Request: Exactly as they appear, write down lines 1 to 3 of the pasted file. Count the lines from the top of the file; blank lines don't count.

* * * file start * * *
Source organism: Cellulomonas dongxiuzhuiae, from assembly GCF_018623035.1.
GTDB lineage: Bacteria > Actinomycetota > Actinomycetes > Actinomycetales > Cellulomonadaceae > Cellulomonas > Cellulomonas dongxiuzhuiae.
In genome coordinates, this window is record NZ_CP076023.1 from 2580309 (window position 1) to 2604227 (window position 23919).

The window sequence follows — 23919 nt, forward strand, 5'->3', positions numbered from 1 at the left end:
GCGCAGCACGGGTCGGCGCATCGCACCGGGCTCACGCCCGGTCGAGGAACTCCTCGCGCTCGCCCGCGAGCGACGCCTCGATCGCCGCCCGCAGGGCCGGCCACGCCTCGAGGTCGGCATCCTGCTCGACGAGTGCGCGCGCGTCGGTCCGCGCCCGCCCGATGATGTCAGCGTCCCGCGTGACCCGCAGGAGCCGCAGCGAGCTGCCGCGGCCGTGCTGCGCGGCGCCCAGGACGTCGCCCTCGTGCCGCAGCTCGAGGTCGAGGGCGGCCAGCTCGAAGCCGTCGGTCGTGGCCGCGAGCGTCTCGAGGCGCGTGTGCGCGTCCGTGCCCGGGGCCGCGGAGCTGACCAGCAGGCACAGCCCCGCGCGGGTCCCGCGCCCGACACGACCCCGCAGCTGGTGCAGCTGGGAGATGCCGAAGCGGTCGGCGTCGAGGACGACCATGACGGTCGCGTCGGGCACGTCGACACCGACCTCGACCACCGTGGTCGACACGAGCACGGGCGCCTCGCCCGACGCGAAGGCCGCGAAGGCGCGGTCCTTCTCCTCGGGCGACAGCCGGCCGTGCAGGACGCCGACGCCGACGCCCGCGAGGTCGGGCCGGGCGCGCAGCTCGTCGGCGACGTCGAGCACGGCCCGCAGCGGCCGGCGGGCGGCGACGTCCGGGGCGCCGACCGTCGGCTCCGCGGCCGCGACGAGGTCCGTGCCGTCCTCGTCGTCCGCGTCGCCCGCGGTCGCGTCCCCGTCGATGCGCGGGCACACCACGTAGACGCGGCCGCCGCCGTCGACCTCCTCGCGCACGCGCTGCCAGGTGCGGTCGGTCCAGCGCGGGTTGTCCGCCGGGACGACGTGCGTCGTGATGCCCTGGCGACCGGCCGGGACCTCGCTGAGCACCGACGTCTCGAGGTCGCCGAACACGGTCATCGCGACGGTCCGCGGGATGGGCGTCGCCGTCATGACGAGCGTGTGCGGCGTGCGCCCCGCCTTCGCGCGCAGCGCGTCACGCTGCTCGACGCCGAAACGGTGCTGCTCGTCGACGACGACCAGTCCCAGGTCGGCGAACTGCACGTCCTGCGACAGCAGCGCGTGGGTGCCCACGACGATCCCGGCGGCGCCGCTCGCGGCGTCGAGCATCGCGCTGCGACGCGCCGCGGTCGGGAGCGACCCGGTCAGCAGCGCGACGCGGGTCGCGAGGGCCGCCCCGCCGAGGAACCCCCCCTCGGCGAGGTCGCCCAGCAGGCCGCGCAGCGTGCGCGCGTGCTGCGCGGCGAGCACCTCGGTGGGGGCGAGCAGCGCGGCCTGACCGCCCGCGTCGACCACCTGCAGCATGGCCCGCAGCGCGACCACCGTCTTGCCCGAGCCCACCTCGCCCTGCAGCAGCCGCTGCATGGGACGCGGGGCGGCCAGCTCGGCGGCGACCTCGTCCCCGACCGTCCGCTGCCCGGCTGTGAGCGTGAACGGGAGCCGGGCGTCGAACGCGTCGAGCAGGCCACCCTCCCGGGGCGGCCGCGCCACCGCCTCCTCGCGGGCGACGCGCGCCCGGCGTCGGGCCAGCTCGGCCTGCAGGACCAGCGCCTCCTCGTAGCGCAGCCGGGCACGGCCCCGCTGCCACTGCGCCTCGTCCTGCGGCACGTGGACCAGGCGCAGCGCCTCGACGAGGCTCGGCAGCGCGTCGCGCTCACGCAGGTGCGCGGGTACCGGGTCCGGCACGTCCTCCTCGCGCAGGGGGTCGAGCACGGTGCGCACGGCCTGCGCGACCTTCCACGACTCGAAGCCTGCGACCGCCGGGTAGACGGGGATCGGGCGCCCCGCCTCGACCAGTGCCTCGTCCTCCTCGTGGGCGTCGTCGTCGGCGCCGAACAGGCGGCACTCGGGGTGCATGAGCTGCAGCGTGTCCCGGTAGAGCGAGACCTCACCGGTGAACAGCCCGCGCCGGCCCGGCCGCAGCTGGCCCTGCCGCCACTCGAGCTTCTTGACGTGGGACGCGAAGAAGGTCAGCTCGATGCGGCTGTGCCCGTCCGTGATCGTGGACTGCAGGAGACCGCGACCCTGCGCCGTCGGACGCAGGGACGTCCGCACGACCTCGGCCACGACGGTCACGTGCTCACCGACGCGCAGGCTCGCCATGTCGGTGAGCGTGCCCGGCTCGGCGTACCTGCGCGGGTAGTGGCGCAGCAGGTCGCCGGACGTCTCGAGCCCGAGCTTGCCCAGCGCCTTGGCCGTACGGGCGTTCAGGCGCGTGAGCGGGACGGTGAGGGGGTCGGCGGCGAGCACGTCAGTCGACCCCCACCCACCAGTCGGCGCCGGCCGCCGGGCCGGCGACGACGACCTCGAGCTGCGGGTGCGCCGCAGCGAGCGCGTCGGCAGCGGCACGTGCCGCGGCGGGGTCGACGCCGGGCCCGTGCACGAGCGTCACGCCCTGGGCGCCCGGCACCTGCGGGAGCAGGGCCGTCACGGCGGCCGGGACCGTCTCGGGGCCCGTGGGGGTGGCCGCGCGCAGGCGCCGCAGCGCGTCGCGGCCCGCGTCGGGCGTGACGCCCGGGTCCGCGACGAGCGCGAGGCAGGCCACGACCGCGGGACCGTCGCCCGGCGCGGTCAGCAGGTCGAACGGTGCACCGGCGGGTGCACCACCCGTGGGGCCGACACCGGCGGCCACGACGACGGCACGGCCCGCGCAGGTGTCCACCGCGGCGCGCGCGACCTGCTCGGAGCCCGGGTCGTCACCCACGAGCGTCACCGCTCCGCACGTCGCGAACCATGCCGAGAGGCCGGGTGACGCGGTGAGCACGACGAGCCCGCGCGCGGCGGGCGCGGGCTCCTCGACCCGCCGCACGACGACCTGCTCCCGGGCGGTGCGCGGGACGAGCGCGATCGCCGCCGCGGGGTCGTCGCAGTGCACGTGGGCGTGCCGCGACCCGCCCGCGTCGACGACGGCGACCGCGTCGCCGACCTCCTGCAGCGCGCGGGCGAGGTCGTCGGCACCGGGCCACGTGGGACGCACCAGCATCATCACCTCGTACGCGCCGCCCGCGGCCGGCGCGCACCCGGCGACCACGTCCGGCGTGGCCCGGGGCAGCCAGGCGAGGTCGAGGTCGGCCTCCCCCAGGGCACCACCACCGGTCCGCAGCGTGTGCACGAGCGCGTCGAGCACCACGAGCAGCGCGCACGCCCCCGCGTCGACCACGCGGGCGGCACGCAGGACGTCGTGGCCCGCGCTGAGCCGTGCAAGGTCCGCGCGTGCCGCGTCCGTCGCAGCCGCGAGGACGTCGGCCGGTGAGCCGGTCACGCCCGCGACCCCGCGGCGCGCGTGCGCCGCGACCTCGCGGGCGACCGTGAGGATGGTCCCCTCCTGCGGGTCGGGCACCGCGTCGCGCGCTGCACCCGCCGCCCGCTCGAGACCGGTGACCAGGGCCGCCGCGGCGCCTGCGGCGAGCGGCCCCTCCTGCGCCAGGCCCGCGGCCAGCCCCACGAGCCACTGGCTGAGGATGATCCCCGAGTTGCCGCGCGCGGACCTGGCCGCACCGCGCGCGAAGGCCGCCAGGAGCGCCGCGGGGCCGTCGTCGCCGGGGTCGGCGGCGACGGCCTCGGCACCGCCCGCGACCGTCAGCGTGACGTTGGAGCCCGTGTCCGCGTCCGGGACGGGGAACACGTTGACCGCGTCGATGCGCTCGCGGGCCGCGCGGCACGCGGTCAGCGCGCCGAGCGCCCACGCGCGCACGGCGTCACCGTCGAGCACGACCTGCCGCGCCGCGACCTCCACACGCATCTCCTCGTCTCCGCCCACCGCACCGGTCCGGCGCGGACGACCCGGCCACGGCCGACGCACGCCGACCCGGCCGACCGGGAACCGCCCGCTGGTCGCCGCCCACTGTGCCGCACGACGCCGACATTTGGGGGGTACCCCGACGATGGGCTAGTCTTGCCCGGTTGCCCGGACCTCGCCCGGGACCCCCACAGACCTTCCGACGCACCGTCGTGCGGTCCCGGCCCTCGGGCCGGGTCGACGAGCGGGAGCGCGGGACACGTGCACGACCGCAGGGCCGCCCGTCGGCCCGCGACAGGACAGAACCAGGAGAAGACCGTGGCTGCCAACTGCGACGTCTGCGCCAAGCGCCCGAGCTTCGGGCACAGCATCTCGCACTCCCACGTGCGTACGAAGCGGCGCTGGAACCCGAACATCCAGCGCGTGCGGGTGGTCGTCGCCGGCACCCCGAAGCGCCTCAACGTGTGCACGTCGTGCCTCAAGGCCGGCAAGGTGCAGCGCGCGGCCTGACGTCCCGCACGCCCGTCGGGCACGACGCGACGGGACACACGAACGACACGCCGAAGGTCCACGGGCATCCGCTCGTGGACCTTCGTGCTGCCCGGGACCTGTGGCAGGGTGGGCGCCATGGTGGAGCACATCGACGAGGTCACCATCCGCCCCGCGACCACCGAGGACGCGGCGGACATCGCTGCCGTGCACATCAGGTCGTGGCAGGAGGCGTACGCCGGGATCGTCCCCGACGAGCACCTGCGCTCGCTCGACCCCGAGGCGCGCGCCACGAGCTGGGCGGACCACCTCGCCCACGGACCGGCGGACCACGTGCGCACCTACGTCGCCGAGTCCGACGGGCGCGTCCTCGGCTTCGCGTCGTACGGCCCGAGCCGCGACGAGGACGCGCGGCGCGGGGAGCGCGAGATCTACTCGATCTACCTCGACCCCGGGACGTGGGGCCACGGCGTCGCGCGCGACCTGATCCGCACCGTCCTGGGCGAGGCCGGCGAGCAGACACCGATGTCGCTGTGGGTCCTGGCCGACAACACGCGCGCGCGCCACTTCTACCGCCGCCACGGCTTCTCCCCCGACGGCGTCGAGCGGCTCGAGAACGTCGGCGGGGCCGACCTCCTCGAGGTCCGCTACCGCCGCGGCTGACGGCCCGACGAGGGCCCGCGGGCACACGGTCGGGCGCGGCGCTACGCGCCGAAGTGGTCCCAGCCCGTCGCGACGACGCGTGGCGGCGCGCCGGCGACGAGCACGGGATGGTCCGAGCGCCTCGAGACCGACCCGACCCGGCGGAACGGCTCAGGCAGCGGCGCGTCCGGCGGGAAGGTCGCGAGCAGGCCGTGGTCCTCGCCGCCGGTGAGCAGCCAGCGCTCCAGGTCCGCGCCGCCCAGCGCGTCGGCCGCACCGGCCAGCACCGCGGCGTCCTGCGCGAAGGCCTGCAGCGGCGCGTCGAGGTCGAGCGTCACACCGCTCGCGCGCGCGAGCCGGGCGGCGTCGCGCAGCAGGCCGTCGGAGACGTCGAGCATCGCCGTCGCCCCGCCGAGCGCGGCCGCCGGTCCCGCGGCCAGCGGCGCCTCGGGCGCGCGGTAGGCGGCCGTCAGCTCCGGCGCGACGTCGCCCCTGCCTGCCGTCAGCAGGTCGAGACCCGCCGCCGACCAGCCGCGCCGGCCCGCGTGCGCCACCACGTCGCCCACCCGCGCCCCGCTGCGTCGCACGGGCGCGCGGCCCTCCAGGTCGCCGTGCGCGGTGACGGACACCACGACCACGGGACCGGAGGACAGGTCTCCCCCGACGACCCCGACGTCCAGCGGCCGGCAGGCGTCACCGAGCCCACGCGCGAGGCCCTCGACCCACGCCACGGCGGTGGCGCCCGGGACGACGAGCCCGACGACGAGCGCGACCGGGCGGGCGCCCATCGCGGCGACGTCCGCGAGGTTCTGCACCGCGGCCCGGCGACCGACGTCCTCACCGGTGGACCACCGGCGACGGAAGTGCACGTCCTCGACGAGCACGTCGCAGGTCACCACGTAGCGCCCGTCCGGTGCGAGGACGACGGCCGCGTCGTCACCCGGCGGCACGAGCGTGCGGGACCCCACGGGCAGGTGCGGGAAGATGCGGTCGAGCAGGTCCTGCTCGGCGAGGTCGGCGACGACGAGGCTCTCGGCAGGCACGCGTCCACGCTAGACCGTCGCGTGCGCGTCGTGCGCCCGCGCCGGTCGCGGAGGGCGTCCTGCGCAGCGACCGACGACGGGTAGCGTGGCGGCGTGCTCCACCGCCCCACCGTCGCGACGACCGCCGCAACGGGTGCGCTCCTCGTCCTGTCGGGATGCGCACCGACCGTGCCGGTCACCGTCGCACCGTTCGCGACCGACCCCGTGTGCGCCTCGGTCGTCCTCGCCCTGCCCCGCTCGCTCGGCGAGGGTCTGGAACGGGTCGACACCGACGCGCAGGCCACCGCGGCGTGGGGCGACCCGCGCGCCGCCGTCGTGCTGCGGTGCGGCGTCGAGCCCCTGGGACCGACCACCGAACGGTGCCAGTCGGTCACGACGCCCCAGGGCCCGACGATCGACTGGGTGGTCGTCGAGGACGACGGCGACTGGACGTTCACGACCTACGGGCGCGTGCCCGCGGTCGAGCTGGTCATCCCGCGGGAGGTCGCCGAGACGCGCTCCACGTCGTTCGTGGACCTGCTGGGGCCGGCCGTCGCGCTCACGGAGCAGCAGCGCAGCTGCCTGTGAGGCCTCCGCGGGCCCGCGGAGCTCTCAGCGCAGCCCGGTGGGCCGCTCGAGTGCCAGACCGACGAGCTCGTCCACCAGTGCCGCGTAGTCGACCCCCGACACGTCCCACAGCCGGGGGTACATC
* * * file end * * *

Source organism: Cellulomonas dongxiuzhuiae, from assembly GCF_018623035.1.
GTDB lineage: Bacteria > Actinomycetota > Actinomycetes > Actinomycetales > Cellulomonadaceae > Cellulomonas > Cellulomonas dongxiuzhuiae.
In genome coordinates, this window is record NZ_CP076023.1 from 2580309 (window position 1) to 2604227 (window position 23919).